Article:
YOU ARE HERE: LAT HomeCollections

The Inside Track | NEWSWIRE

Richter Decides It's Best to Remain With Rangers

July 05, 2002|From Staff and Wire Reports

Goalie Mike Richter agreed to terms Thursday with the New York Rangers, the only NHL team he has played for.

Richter, 35, was 24-26-4 in 55 games last season, finishing with a 2.95 goals-against average, a .906 save percentage and two shutouts.

Technically, the Rangers are signing Richter away from the Edmonton Oilers, who acquired his rights from New York on Sunday night, hours before he became an unrestricted free agent.

The Oilers will receive a compensatory draft pick that the Rangers would not have been eligible for had Richter signed elsewhere.

Injuries have caused Richter, the winningest goalie in Ranger history, to sit out 37 games the last two seasons.

He needed reconstructive surgery on his left knee after the 2000 season, which caused him to sit out the first five games the next season. Then, in February 2001, he injured his right knee and was sidelined the final 23 games.


The Columbus Blue Jackets upgraded their blue line by signing free-agent defensemen Scott Lachance and Luke Richardson.

Lachance, 29, had one goal and 10 assists in 81 games with Vancouver last season, but the 6-foot-1, 215-pounder had a plus/minus rating of plus-15.

Richardson, 32, has 15 years of NHL experience. The 6-4, 210-pounder had one goal, nine assists and a plus-18 rating in 72 games with Philadelphia.


Right wing Randy McKay, a free agent who split last season between New Jersey and Dallas, signed a two-year contract with the Montreal Canadiens.

Motor Racing

A lightning strike on the grounds at Daytona International Speedway left eight people in need of medical attention.

Track officials said employee Walter Williams and race fans Richard Santora, Alfred and Mary Greene and Dwayne and Derek Decoux were treated and released at care centers at the track.

Qualifying for Saturday night's NASCAR Winston Cup Pepsi 400 was later postponed and rescheduled for today at 7 a.m. PDT because of heavy rain.

Two other fans, Brian and Tina Decoux, were taken to nearby Halifax Medical Center, where they were treated and released.

About 1 p.m. PDT, a strong thunderstorm swept through Daytona Beach, drenching the raceway and halting Winston Cup practice.


A man surrendered to police in the shooting death of a 20-year-old during a robbery at the home of Orlando Magic guard Troy Hudson.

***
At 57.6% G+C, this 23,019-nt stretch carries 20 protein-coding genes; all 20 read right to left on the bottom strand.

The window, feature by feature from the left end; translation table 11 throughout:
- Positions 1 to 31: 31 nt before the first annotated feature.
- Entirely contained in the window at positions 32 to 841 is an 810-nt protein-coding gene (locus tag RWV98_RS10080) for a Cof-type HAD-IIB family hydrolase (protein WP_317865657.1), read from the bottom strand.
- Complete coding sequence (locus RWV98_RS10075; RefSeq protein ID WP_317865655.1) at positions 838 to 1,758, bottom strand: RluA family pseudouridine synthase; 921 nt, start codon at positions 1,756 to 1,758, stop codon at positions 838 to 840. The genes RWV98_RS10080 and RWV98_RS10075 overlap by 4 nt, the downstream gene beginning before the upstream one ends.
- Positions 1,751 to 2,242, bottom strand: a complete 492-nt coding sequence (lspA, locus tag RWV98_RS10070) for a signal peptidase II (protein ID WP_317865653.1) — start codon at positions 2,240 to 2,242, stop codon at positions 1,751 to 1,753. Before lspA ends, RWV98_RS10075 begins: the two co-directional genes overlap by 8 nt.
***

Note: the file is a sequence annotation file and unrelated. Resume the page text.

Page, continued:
Kenthaddeus Taylor, 25, was charged with second-degree murder and attempted home invasion after he told investigators that he was involved in the shooting death Sunday of Carrick Reid, said Lt. Gary Calhoun, a Maitland (Fla.) police spokesman.

Hudson was not at the house during the robbery and shooting.

Taylor was booked into the Orange County Jail and held without bond.

Calhoun said investigators had been looking for Taylor since he was released from Halifax Medical Center in Daytona Beach on Sunday night after being treated for gunshot wounds to a hand and hip.


Matthew Emmons of the United States came from behind to defeat Espen Berg-Knutsen of Norway to win the world championship in the rifle, prone position, from 50 meters at Lahti, Finland.

Berg-Knutsen led with 598 points out of 600 going into the final, but Emmons shot his last few rounds well and Berg-Knutsen faded to third.


Olga Dovgun of Kazakstan tied the world record in winning the women's rifle, prone position with 597 points.

U.S. crews had mixed fortunes in second-round races in the Temple Cup for college eights at the Henley Royal Regatta at Henley-on-Thames, England.

Harvard defeated University College of Dublin by one length and Marist beat England's Reading University by three-quarters of a length.

However, Orange Coast College, which won its first race Wednesday against Bristol of England by four lengths, lost to Queen's University of Belfast by 2 3/4 lengths. Colgate lost by one length to England's Oxford Brookes University and Yale lost to the University of London by a length.

Russia held off the United States for a 6-5 victory, its first win of the season in World League water polo, at the National Aquatic Center at Los Alamitos. Russia and the U.S. go to 1-2 in league play and will meet again in the U.S. season finale on Saturday night.


Earl Francis, the opening-day starter for the Pittsburgh Pirates in 1963 and a rookie on their 1960 World Series championship team, died Wednesday following a long illness.

Francis, who was 66, died in the intensive care unit of UPMC Presbyterian Hospital in Pittsburgh, where he was being treated for diabetes.

Francis was 16-23 with a 3.77 earned-run average in six major league seasons.

Los Angeles Times Articles